The next installment of the annual Han Kuang military exercise is to reflect the military’s doctrinal shift from annihilation of the enemy to prevention of victory for the aggressor, a military official said yesterday.
The 34th Han Kuang exercise is to consist of a computer-assisted military simulation from Monday to Friday next week, as well as live-fire drills from July 4 to July 8, the general staff’s Chief of Joint Operations Major General Yeh Kuo-hui (葉國煇) told a news conference in Taipei.
The computer-assisted drill is designed to examine the soundness of the military’s Ku An operation plan and its success is not contingent on achieving victory, he said, adding that this would be a departure from past practice.
Photo: Chang Chia-ming, Taipei Times
The live-fire portion is to emphasize realism, mobilization of civilian assets, augmentation of the military’s reserve capabilities, combat under degraded command and control capabilities, and integration of the annual Wan An air raid drill, Yeh said.
For some portions of live-fire exercise, civilian assets — including Chunghwa Telecom Co (CHT, 中華電信), industries near the Ching Chuan Kang Air Base in Taichung and civilian drone operators — would be incorporated, he said.
Civilian organizations are to assist in tasks such as maintaining communication channels with cell sites, repairing damaged runways, battlefield imaging and information management, he said.
The growing gap in military resources between Taiwan and China has made the military’s traditional doctrine of emphasizing the destruction of enemy forces “not suited for the times and unachievable,” a Ministry of National Defense official said on condition of anonymity.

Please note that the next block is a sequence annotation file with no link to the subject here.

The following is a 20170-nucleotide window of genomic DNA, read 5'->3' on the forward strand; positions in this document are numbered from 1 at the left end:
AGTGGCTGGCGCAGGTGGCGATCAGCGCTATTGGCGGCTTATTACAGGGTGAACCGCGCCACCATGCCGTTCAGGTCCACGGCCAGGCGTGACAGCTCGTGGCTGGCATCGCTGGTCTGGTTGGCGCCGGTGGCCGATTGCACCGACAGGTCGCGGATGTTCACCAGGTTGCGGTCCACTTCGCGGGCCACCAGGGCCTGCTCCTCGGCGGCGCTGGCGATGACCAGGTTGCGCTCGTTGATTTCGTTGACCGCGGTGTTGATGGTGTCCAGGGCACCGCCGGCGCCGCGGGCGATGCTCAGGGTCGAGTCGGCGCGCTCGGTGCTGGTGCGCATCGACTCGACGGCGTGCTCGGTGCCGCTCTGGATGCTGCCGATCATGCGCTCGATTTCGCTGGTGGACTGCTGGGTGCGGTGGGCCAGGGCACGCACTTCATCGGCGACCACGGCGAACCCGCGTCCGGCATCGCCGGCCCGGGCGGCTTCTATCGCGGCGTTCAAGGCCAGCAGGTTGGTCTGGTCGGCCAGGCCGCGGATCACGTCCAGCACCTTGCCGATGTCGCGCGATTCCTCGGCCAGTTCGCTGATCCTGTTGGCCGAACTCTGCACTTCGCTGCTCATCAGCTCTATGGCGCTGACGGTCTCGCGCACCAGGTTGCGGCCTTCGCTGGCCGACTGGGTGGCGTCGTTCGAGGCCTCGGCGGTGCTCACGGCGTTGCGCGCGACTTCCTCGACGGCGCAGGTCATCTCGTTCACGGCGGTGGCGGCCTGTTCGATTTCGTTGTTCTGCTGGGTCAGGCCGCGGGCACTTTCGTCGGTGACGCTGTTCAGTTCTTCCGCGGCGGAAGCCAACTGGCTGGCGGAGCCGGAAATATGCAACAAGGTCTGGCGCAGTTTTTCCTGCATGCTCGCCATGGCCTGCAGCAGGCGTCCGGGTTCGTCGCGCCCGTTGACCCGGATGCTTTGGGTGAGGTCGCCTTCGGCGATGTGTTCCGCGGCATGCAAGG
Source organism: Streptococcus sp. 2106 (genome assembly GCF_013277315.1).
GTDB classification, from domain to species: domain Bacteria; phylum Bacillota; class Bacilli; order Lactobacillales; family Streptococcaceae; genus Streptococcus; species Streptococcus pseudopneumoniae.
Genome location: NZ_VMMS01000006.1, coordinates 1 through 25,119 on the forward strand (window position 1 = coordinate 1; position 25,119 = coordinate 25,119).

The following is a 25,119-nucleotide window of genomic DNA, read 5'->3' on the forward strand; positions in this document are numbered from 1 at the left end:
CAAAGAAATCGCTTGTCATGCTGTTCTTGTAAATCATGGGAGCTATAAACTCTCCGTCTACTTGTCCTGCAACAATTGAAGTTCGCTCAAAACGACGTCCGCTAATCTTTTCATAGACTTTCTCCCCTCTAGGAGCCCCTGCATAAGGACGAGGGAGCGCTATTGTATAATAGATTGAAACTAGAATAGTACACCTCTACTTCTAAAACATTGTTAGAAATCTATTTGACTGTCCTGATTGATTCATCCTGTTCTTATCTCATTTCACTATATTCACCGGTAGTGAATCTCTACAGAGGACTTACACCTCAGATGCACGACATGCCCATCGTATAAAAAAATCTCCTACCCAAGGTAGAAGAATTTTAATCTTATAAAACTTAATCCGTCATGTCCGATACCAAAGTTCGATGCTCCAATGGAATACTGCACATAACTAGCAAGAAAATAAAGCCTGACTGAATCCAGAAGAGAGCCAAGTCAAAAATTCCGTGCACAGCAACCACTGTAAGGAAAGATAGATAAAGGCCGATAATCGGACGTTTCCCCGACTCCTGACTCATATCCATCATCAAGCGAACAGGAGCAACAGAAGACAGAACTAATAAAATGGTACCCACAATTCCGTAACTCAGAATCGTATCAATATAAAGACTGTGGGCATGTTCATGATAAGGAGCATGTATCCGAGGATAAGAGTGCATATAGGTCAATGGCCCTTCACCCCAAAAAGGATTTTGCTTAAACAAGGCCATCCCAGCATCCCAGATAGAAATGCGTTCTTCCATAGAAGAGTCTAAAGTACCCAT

The live-fire drills are to involve mock air, sea and land battles during the day and night, with military units assuming attacking and defending roles, the official said.
The mock battles are intended to portray the asymmetric warfare conditions that the military believes to most realistically simulate a war with China, so it is reorienting its strategy toward preventing China’s People’s Liberation Army from conquering Taiwan, he said.
The doctrine — which had previously been elaborated by military officers — is now the guiding principle for building the armed forces, he said.
The focus on asymmetric warfare is to result in an increased emphasis on mobility, and distributing capabilities geographically and systematically to mitigate vulnerability from targeted strikes, he said.
In arms procurement, it signals a preference for weapons that prioritize efficiency, survivability, precision-strike capabilities and quality over quantity, he said.
The doctrine might favor the procurement of fast and stealthy systems that are compatible with swarm tactics, including rapid mine deployment-capable minelayers, submarines, guided missile attack boats, mobile air-defense systems, mobile anti-armor platforms, precision guided munition-firing tube artillery and self-propelled multiple launch rocket systems, he said.
The exercise’s arrangement shows that the military intends to distribute its systems and build up reserves by commandeering civilian drone resources, he said.
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